There are still a few items on the menu that need the kinks worked out of them and some standalone dishes that need some companions on the menu, but the food and the concept of LeveL are exciting and worth checking out. 

I hope that LeveL will keep the chef working hard in the kitchen. I also hope the rest of Annapolis follows suit and starts promoting the local community and our small business owners. 

Please go show your support for this great new restaurant.

3 comments:

Sarah said...

I agree! I've been thrilled with Level's philosophy and their food from the moment they opened. Now we need about ten more restaurants just like them in Annapolis :)

Keith Walmsley said...

We came in tonight at 4.45 our group fluctuated from 2 in number to 9 depending, over the course of our 2.5 hour happy hour gathering. We were consistently and rudely told by staff that we were in the way of a walkway. When we attempted to spread to a table we were told it was reserved. When the server who was incredibly rude told us to move every time she went up and down the stairs (through the door at the bar corner) a hostess told us that we could remain at a table we thad accosted to attempt to create room for the servers to work we were pleased we had been told the reservations for that table had been cancelled. The same rude rude waitress then told us again to move.

At this point a supervisor/manager/owner involved himself. He was incapable of understanding that we were simply looking to be accommodated. The restaurant had 1 table when we walked in was less than 25% full for most of our time there and may have been 30% full when we were made to feel unwelcome and left. The table was then inexplicably re-reserved.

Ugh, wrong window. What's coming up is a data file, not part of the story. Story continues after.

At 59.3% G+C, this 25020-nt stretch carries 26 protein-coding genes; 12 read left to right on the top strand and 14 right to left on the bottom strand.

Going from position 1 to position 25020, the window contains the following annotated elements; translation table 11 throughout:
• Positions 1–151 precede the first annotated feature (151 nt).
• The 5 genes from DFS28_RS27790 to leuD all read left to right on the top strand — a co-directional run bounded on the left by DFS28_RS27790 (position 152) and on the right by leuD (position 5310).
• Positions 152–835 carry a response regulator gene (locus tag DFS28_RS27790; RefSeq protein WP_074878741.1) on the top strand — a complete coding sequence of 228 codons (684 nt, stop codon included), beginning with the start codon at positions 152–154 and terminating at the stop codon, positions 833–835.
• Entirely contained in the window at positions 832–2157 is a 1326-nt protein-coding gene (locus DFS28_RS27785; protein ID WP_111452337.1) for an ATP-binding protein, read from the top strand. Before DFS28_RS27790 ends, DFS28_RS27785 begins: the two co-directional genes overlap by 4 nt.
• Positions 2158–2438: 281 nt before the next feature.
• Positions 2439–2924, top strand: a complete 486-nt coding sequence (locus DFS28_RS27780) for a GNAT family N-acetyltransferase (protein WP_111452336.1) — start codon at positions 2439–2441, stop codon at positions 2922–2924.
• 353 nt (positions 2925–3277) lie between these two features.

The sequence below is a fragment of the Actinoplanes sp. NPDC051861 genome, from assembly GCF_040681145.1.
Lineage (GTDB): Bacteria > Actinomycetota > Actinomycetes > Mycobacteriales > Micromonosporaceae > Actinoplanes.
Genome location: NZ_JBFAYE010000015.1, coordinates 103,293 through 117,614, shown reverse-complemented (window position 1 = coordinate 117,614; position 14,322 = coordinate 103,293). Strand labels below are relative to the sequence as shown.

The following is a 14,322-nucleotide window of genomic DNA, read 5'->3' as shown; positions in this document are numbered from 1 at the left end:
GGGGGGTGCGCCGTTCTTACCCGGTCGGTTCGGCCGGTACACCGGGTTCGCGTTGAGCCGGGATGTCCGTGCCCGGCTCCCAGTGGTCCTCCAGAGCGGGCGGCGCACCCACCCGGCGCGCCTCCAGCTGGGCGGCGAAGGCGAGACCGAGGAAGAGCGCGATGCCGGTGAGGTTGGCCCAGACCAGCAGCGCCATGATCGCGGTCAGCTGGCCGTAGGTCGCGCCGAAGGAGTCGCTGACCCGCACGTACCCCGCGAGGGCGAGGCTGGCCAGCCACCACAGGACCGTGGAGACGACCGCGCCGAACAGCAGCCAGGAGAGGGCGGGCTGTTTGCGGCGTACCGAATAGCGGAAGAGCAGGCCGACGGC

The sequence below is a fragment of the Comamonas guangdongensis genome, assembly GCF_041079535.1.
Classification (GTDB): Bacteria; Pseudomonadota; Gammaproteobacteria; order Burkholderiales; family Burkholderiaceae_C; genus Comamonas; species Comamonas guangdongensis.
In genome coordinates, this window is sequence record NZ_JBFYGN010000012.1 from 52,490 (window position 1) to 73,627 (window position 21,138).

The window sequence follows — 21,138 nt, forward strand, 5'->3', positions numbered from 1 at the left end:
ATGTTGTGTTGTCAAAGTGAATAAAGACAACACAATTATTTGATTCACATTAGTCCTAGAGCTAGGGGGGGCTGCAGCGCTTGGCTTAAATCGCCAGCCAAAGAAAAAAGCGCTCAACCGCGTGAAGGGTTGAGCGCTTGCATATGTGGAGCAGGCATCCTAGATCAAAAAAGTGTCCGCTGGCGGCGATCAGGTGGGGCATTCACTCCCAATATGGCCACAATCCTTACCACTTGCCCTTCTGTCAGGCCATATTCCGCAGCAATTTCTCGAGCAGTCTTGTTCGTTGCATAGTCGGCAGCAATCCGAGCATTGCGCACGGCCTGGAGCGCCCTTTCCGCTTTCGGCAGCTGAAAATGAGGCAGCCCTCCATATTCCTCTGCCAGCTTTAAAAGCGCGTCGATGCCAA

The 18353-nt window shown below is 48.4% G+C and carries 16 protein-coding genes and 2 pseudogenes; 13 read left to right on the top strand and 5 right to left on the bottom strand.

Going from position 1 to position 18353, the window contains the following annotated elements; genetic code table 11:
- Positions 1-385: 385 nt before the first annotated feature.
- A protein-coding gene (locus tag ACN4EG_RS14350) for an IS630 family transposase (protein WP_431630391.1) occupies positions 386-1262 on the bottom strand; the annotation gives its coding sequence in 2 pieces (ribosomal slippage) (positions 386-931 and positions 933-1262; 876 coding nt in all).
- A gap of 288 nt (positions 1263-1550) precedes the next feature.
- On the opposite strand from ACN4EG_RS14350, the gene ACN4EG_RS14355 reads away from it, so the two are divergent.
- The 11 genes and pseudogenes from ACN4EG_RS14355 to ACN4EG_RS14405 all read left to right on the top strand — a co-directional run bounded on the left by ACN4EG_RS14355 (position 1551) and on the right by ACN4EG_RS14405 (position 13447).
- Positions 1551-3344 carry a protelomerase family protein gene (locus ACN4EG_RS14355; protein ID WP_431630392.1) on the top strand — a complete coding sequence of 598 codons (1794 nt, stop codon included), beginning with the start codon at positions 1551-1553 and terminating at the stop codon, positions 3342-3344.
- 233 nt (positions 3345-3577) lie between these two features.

Our group was composed exclusively of Annapolis residents. A group as diverse as teachers and high-end realtors, government staffers and wealth managers, IT professionals and brokers. Yet we were made to feel like out business didn't matter. We checked out at over $200 which at a little over $5 a drink and $5 a plate (though roughly half of our group was ordering off the regular menu and 2 "charity" cocktails were also ordered) one might think that we could be considered a valuable commodity in a largely empty space.

With a group who are local and rely on broad networks for our livelihoods, who had made happy hour at level semi regular, and for whom your profit margins are significantly greater than that at the at least 10 empty tables would have been and probably a more profitable per head (even at $5 a drink you markups are still considerable) spend than the few tables that were populated, it might be reasonable to assume that we could have been accommodated.

It is not my choice to add 2 or more extra tables beyond what the space was clearly designed for (though I understand that the space was purchased for a great price: lock stock and barrel when kyma closed- so the design errors were not yours) , nor was it my choice to have your staff continually gathering below stairs, nor was it our choice to be treated poorly by a rude waitress and arrogant supervisor/manager/owner. It was our choice to spend our money there and remains our prerogative to inform our diverse local networks of our experiences there.

We will not be returning and will share our disappointment with all who ask.

Robin@ Good for the Palate said...

Keith-
I haven't had a bad experience yet. They are a small space and must have a headache dealing with it.

I appreciate being made aware of their shortcomings and hope that you will disseminate your information as a review on sites like Yelp, Google Maps, and Urbanspoon so that others may be aware.

I know I will be wary next time I decide to stop in.
Better luck next time!